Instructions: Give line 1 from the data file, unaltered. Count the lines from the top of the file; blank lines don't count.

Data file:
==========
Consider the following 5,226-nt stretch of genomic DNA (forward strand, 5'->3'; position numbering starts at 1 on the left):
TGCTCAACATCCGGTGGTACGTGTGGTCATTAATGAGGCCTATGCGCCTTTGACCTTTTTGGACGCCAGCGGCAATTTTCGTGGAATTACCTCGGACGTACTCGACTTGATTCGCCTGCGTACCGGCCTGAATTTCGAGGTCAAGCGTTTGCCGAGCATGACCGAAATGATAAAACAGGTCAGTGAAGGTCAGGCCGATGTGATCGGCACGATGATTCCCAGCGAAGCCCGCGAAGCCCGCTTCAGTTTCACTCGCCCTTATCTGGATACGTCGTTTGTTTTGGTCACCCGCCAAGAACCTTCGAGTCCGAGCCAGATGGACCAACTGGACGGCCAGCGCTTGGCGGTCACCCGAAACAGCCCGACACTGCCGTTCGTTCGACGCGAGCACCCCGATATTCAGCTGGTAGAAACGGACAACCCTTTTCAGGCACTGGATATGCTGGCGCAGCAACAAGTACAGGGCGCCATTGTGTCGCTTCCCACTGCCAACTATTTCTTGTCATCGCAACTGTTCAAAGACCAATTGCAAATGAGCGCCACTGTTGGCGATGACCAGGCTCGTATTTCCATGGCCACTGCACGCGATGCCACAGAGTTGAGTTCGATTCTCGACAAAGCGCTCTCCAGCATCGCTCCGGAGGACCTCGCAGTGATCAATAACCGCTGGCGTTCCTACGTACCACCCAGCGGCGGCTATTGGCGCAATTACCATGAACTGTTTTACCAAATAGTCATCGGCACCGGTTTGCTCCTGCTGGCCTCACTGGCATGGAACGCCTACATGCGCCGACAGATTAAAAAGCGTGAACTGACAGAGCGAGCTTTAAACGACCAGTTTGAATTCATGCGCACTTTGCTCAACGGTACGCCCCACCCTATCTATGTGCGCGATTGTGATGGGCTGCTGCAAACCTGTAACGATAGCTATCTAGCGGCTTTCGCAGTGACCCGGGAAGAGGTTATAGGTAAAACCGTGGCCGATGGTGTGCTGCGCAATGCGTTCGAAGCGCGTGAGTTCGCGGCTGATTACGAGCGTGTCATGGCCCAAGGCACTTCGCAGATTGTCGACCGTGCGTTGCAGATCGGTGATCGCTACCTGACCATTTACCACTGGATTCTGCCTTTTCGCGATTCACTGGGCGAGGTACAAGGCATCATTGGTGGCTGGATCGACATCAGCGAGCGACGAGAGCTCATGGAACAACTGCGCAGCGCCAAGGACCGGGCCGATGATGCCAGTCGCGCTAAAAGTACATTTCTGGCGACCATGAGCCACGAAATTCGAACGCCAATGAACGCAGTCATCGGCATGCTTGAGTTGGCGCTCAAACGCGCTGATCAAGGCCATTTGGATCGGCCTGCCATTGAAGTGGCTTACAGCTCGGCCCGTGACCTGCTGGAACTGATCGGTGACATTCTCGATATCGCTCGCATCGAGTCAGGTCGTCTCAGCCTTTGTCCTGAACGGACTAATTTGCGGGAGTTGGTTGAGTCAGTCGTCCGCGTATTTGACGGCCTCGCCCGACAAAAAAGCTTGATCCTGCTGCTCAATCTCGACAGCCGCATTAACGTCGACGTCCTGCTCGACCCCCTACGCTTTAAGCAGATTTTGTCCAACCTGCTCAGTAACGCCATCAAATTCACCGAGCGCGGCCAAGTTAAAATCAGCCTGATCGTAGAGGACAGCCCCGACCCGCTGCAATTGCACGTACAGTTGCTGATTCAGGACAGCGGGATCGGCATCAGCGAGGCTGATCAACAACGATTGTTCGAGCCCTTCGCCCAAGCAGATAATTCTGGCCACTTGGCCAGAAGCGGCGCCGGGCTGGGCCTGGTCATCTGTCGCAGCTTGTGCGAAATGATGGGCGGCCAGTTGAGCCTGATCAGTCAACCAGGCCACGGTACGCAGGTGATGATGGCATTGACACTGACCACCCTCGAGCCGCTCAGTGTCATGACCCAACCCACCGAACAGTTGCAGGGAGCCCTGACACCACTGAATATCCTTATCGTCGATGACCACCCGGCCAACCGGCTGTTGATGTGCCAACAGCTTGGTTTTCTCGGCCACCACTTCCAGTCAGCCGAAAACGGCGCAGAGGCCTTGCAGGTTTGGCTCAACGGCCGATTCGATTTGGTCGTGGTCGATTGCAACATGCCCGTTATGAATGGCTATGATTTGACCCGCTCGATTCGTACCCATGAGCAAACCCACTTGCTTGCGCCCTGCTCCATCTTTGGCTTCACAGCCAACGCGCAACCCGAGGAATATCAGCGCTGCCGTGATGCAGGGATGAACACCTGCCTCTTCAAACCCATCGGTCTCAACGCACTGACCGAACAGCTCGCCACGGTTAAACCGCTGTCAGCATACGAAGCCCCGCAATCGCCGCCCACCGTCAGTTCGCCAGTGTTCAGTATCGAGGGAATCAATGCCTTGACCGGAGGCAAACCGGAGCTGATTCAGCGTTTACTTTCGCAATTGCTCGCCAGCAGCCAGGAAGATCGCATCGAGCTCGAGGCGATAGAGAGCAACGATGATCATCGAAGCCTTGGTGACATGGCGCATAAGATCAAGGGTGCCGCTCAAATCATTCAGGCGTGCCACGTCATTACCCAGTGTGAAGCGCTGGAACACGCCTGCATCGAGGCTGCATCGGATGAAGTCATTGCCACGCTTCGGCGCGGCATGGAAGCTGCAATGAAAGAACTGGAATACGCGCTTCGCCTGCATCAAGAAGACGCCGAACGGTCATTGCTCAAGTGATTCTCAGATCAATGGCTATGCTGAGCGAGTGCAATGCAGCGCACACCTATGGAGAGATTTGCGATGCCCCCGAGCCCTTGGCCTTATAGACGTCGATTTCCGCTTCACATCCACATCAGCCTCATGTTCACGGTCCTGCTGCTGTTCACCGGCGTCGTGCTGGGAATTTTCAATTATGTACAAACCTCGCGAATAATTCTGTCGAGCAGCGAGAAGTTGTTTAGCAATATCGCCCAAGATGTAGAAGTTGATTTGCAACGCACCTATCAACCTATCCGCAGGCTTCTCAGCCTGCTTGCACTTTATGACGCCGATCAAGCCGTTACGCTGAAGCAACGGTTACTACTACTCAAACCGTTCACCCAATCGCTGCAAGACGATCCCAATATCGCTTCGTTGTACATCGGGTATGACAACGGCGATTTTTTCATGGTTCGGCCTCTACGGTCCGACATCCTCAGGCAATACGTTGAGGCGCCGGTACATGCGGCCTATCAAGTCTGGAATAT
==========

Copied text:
Consider the following 5,226-nt stretch of genomic DNA (forward strand, 5'->3'; position numbering starts at 1 on the left):